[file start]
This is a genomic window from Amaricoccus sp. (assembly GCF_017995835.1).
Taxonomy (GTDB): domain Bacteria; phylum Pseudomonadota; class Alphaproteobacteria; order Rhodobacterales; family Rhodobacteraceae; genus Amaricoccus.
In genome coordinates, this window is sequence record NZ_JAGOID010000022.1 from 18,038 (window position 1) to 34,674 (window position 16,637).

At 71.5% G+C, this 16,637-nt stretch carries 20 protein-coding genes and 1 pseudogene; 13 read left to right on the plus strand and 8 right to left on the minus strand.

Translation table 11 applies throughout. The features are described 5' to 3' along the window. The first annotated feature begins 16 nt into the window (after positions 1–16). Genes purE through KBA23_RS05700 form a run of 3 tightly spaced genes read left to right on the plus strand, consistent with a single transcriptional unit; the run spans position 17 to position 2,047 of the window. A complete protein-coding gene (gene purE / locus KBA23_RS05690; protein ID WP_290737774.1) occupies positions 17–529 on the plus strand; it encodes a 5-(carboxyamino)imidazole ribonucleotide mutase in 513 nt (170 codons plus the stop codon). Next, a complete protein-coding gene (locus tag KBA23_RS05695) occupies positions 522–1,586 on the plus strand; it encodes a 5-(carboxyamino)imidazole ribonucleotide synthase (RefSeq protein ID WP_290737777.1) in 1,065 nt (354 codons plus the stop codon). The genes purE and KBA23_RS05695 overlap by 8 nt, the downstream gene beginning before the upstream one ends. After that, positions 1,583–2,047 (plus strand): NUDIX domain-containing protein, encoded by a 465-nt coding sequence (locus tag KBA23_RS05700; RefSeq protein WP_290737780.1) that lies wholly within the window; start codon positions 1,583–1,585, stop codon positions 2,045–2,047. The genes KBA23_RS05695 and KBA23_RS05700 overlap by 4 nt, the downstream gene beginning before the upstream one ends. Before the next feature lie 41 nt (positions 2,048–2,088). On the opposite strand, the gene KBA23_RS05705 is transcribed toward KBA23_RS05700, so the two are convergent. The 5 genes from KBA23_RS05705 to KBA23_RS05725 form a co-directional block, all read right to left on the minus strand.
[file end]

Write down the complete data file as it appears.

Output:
This is a genomic window from Amaricoccus sp. (assembly GCF_017995835.1).
Taxonomy (GTDB): domain Bacteria; phylum Pseudomonadota; class Alphaproteobacteria; order Rhodobacterales; family Rhodobacteraceae; genus Amaricoccus.
In genome coordinates, this window is sequence record NZ_JAGOID010000022.1 from 18,038 (window position 1) to 34,674 (window position 16,637).

At 71.5% G+C, this 16,637-nt stretch carries 20 protein-coding genes and 1 pseudogene; 13 read left to right on the plus strand and 8 right to left on the minus strand.

Translation table 11 applies throughout. The features are described 5' to 3' along the window. The first annotated feature begins 16 nt into the window (after positions 1–16). Genes purE through KBA23_RS05700 form a run of 3 tightly spaced genes read left to right on the plus strand, consistent with a single transcriptional unit; the run spans position 17 to position 2,047 of the window. A complete protein-coding gene (gene purE / locus KBA23_RS05690; protein ID WP_290737774.1) occupies positions 17–529 on the plus strand; it encodes a 5-(carboxyamino)imidazole ribonucleotide mutase in 513 nt (170 codons plus the stop codon). Next, a complete protein-coding gene (locus tag KBA23_RS05695) occupies positions 522–1,586 on the plus strand; it encodes a 5-(carboxyamino)imidazole ribonucleotide synthase (RefSeq protein ID WP_290737777.1) in 1,065 nt (354 codons plus the stop codon). The genes purE and KBA23_RS05695 overlap by 8 nt, the downstream gene beginning before the upstream one ends. After that, positions 1,583–2,047 (plus strand): NUDIX domain-containing protein, encoded by a 465-nt coding sequence (locus tag KBA23_RS05700; RefSeq protein WP_290737780.1) that lies wholly within the window; start codon positions 1,583–1,585, stop codon positions 2,045–2,047. The genes KBA23_RS05695 and KBA23_RS05700 overlap by 4 nt, the downstream gene beginning before the upstream one ends. Before the next feature lie 41 nt (positions 2,048–2,088). On the opposite strand, the gene KBA23_RS05705 is transcribed toward KBA23_RS05700, so the two are convergent. The 5 genes from KBA23_RS05705 to KBA23_RS05725 form a co-directional block, all read right to left on the minus strand.